As you know, there’s a vast array of sexual orientations that an individual may identify with or feel a particular connection to.
While those who are not immersed in LGBTQ+ culture and the community will only recognise a select few due to the lack of representation in mainstream media and news – such as gay, lesbian, bisexual and transgender – more and more terms have emerged over the years to better represent the experiences and emotions of queer individuals, such as pansexual, asexual, polysexual and demisexual, among others.
There will be some you’re aware of, whether that’s through a friend, your own experiences or researching online, and others you might not be familiar with. Here, we break down the meaning behind asexuality and its origins, as well as its accompanying Pride flag.
What does asexual mean?
Just like heterosexuality, homosexuality, bisexuality, pansexuality and so forth, asexuality – often shortened to ‘ace’ – is a sexual orientation and those who identify as such can identify with any gender identity.
Although it’s usually defined as the lack of sexual attraction to others, and unwillingness to act upon others in a sexual manner, not everyone will agree on the definition of asexuality.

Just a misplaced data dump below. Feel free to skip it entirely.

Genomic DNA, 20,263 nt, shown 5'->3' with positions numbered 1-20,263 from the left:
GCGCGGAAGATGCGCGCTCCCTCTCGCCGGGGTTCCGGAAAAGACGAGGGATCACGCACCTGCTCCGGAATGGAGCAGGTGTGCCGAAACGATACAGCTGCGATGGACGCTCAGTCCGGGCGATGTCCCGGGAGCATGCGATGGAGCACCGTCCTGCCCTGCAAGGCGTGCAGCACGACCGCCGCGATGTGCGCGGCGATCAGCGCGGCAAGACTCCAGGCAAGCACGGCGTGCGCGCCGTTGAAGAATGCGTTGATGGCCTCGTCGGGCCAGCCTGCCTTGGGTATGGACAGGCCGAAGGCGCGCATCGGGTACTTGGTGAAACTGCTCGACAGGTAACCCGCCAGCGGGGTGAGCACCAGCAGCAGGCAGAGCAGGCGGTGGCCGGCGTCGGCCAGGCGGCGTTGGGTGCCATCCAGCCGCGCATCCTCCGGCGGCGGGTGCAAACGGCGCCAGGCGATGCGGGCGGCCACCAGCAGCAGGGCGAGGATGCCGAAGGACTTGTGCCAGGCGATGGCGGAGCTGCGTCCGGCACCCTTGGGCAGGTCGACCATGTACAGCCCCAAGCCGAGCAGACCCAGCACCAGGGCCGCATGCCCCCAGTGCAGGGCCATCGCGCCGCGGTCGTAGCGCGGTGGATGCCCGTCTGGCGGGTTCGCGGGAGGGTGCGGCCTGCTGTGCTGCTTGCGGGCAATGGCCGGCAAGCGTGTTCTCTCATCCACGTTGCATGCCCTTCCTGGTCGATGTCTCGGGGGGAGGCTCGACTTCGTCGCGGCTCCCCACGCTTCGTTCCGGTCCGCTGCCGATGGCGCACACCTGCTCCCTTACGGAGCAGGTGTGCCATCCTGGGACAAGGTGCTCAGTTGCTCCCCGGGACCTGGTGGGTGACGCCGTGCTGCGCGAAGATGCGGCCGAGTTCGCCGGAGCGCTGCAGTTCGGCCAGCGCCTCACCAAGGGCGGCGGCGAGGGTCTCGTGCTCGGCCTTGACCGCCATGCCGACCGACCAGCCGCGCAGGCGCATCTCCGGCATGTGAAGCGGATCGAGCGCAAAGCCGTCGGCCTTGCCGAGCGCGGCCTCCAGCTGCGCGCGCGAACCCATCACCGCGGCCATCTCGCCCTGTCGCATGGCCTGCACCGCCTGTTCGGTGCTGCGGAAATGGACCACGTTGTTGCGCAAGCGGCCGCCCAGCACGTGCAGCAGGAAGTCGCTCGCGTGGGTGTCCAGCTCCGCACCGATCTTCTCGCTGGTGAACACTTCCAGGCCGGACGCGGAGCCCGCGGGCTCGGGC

Like some of the aforementioned sexualities, asexuality is relatively new to public discourse. While asexuality is rare, constituting approximately 1% or less of the population, it’s not a new concept. Asexual people have been around since, well, the dawn of time.
In a piece for Stonewall, Michael Doré from The Asexual Visibility & Education Network suggests that asexuality was recognised much later than other LGTBQ+ identities because of the “lack of organised opposition, unlike other parts of the spectrum”.
He wrote: “Obviously, while gay sex was criminalised relatively recent history in many countries including the UK, there were never any laws prohibiting not having sex (though the pressure on aces to have sex within marriage, and more generally to have sex based on peer pressure, is very real).”
Do asexual people explore romantic and sexual relationships?
Some asexual people may be interested in exploring romantic relationships, while others may not. It’s a vast spectrum. Also, there are some asexual people who do engage in sexual activity, whether that’s for their partner’s pleasure or to have children.
One common misconception about asexual people is that they are unable to experience romantic attraction, which is false. There are many asexual people who do identify with a romantic orientation, who uses prefixes to specify who they’re interested in romantically such as hetero-, homo-, bi- and pan-.